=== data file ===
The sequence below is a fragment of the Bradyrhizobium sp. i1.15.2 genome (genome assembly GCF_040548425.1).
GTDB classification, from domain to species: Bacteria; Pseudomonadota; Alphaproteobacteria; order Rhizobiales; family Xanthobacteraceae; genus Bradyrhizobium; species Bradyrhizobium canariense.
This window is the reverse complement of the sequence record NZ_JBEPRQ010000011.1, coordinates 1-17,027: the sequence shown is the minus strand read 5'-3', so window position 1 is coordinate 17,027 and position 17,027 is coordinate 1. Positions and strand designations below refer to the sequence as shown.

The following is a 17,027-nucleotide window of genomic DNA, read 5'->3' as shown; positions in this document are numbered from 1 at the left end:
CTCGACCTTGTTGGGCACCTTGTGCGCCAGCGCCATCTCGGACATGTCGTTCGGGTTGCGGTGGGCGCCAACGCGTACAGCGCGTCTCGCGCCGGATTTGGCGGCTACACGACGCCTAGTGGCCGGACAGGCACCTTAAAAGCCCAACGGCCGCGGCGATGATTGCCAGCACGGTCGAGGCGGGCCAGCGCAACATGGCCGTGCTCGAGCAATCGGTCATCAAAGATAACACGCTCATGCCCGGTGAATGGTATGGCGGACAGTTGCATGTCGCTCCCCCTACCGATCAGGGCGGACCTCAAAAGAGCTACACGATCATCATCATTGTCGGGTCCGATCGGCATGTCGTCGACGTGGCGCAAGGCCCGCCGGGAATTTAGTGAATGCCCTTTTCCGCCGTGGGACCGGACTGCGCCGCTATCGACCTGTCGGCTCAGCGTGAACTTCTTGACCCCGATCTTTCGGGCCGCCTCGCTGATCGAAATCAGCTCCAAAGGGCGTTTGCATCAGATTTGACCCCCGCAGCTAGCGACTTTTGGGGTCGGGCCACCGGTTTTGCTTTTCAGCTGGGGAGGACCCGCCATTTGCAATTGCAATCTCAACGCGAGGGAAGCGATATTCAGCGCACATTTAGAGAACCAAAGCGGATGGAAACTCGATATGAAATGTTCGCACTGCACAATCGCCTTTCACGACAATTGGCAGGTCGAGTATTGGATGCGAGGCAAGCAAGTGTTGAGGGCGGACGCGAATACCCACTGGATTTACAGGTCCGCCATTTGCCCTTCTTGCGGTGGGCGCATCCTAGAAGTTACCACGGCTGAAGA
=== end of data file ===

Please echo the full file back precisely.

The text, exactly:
The sequence below is a fragment of the Bradyrhizobium sp. i1.15.2 genome (genome assembly GCF_040548425.1).
GTDB classification, from domain to species: Bacteria; Pseudomonadota; Alphaproteobacteria; order Rhizobiales; family Xanthobacteraceae; genus Bradyrhizobium; species Bradyrhizobium canariense.
This window is the reverse complement of the sequence record NZ_JBEPRQ010000011.1, coordinates 1-17,027: the sequence shown is the minus strand read 5'-3', so window position 1 is coordinate 17,027 and position 17,027 is coordinate 1. Positions and strand designations below refer to the sequence as shown.

The following is a 17,027-nucleotide window of genomic DNA, read 5'->3' as shown; positions in this document are numbered from 1 at the left end:
CTCGACCTTGTTGGGCACCTTGTGCGCCAGCGCCATCTCGGACATGTCGTTCGGGTTGCGGTGGGCGCCAACGCGTACAGCGCGTCTCGCGCCGGATTTGGCGGCTACACGACGCCTAGTGGCCGGACAGGCACCTTAAAAGCCCAACGGCCGCGGCGATGATTGCCAGCACGGTCGAGGCGGGCCAGCGCAACATGGCCGTGCTCGAGCAATCGGTCATCAAAGATAACACGCTCATGCCCGGTGAATGGTATGGCGGACAGTTGCATGTCGCTCCCCCTACCGATCAGGGCGGACCTCAAAAGAGCTACACGATCATCATCATTGTCGGGTCCGATCGGCATGTCGTCGACGTGGCGCAAGGCCCGCCGGGAATTTAGTGAATGCCCTTTTCCGCCGTGGGACCGGACTGCGCCGCTATCGACCTGTCGGCTCAGCGTGAACTTCTTGACCCCGATCTTTCGGGCCGCCTCGCTGATCGAAATCAGCTCCAAAGGGCGTTTGCATCAGATTTGACCCCCGCAGCTAGCGACTTTTGGGGTCGGGCCACCGGTTTTGCTTTTCAGCTGGGGAGGACCCGCCATTTGCAATTGCAATCTCAACGCGAGGGAAGCGATATTCAGCGCACATTTAGAGAACCAAAGCGGATGGAAACTCGATATGAAATGTTCGCACTGCACAATCGCCTTTCACGACAATTGGCAGGTCGAGTATTGGATGCGAGGCAAGCAAGTGTTGAGGGCGGACGCGAATACCCACTGGATTTACAGGTCCGCCATTTGCCCTTCTTGCGGTGGGCGCATCCTAGAAGTTACCACGGCTGAAGA